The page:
The Court of Appeal held in Re Legend International Resorts  2 HKLRD 192 that the ‘primary purpose of appointing provisional liquidators must always be the purposes of the winding-up’, not for the purposes of avoiding the winding-up, and that ‘restructuring a company is an alternative to a winding up’.
These statements cast doubt on whether and the extent to which provisional liquidators are allowed to carry out restructuring, which would have the effect of preserving and extending the life of a company and thus preventing winding-up.
In China Solar, the Court of First Instance has made clarifications on this issue. The trading of the company’s shares listed on the Hong Kong Stock Exchange had been suspended. The provisional liquidators (“PLs”) were appointed on the basis, inter alia, that the company’s assets were in jeopardy, and the PLs were also granted restructuring powers. Since the appointment, the PLs have put in extensive efforts and resources to restructure the company with a view to apply for resumption of trading of the company’s shares.
The Petitioner sought to discharge the PLs, arguing that when the provisional liquidation had come to a point where the sole or primary function of the PLs was to carry out restructuring, it could not be permitted to continue. The Petitioner also argued that restructuring by definition means avoiding winding-up, which is contrary to Re Legend.
In his detailed judgment, the Honourable Mr. Justice Harris surveyed the case law on the powers of provisional liquidators and dismissed the Petitioner’s application for dismissal. The following are the Judge’s key findings:
1. Where the matters associated with a winding-up are absent, in particular where the company’s assets are not in jeopardy, it would not be appropriate to order a provisional liquidation, despite the company’s general need for a restructuring.
2. When the Court of Appeal said in Re Legend that provisional liquidation “must be for the purposes of the winding-up”, it was referring to matters associated with a winding-up, which could include asset preservation. It could not have meant to say that the intended result of provisional liquidation must be a winding-up. In fact, the intended result could be the avoidance of winding-up. Otherwise, it would be contrary to the Court of Appeal’s own endorsement of the practice that when provisional liquidators were appointed on asset preservation grounds, they could be granted restructuring powers.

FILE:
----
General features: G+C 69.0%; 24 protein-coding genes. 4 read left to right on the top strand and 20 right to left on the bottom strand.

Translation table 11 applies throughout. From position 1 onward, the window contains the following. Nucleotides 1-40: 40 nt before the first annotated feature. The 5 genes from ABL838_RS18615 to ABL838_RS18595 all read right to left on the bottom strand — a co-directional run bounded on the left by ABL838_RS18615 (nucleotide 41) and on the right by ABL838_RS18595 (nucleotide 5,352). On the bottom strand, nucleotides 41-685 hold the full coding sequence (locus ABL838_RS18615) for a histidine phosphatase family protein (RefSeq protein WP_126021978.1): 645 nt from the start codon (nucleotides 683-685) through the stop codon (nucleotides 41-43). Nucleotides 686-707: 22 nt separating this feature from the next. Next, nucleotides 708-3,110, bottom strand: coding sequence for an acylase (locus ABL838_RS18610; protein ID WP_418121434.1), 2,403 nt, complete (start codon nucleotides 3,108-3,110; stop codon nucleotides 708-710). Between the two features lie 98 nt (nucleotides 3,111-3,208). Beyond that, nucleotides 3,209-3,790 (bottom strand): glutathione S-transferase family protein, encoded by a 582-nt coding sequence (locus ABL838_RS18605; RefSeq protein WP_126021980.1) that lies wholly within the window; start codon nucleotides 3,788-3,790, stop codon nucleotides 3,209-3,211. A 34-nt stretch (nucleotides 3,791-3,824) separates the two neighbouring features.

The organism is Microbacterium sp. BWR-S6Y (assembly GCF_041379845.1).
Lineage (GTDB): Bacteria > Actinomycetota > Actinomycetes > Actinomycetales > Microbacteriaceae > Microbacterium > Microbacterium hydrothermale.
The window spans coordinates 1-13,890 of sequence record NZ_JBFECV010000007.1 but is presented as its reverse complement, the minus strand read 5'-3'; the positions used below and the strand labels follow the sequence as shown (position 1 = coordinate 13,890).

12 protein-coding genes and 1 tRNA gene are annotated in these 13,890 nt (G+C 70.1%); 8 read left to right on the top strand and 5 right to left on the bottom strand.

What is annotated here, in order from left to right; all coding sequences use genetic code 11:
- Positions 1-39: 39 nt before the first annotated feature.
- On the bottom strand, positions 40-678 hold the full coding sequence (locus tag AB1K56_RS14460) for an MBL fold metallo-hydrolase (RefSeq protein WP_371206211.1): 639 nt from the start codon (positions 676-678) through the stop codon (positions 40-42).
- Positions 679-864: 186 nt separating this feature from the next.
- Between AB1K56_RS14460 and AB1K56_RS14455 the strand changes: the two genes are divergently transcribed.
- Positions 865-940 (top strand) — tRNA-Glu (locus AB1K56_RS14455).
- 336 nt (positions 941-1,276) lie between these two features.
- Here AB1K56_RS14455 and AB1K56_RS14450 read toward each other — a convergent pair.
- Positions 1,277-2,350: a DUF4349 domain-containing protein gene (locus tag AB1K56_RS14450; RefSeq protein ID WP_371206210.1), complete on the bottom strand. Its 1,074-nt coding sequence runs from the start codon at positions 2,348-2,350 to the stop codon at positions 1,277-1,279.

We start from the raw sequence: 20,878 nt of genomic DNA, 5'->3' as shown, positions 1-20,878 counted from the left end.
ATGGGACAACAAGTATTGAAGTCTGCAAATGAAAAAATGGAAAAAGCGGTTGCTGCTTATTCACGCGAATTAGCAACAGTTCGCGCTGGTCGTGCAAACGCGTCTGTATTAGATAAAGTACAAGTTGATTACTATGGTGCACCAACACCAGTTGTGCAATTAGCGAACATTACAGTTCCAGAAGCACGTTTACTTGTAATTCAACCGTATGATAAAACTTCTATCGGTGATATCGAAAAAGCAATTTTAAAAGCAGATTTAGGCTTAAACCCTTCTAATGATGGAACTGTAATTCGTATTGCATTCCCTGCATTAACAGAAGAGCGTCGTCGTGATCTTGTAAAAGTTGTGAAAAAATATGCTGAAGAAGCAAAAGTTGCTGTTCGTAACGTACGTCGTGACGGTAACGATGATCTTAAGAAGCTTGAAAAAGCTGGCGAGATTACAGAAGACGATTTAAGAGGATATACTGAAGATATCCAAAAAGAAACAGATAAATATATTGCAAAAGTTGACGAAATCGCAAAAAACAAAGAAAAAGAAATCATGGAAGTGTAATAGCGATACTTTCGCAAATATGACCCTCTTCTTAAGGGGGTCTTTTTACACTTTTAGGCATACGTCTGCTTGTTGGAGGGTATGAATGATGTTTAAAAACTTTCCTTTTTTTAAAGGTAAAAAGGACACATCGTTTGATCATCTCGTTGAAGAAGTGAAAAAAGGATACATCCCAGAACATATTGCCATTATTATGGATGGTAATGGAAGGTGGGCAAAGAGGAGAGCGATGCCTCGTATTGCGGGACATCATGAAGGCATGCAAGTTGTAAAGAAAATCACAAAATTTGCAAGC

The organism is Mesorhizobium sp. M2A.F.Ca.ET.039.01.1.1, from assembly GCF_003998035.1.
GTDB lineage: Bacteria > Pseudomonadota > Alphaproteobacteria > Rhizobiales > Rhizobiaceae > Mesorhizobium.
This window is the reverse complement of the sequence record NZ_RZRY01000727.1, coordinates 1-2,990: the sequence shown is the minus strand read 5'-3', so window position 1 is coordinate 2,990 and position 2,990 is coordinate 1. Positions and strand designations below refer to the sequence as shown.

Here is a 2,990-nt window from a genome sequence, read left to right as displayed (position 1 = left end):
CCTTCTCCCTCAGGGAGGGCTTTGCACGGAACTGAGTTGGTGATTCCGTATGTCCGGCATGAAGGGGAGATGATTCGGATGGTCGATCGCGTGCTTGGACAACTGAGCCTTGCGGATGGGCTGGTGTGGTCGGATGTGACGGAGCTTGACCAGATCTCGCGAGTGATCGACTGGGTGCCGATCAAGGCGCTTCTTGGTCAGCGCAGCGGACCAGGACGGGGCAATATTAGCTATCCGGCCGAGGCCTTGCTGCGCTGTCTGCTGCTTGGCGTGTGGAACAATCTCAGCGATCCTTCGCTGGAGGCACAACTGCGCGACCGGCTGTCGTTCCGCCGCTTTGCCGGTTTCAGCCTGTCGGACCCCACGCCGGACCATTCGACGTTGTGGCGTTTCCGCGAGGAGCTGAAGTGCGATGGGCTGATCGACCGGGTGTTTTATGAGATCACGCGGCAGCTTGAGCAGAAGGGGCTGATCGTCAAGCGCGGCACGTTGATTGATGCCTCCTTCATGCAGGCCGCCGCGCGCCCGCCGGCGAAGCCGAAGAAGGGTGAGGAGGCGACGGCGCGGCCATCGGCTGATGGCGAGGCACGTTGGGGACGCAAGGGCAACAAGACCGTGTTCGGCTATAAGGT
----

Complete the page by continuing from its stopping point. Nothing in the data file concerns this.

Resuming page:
3. There was nothing in the statutory regime of provisional liquidation that the provisional liquidators’ appointment is to be restricted in the manner suggested by the Petitioner in order to increase the likelihood of a winding-up, which is likely to be destructive of the creditors’ collective interests. In fact, terminating the provisional liquidators’ appointment would seem inconsistent with the purpose of protection of company assets and value.
4. The law has never been that provisional liquidation is meant to lead to a winding-up. Provisional liquidation is meant to ensure that the operation of a winding-up would not be frustrated, if there is a winding-up.
Following China Solar, therefore, it would seem that provisional liquidators can be appointed for matters associated with a winding-up, including asset preservation, but not solely for restructuring when the matters associated with a winding-up are absent. Following the appointment, provisional liquidators can carry out restructuring, even when that becomes their sole remaining function.
Written by: Paul Lui, Partner; Henry Ma, Partner and Irene Lai, Trainee Solicitor
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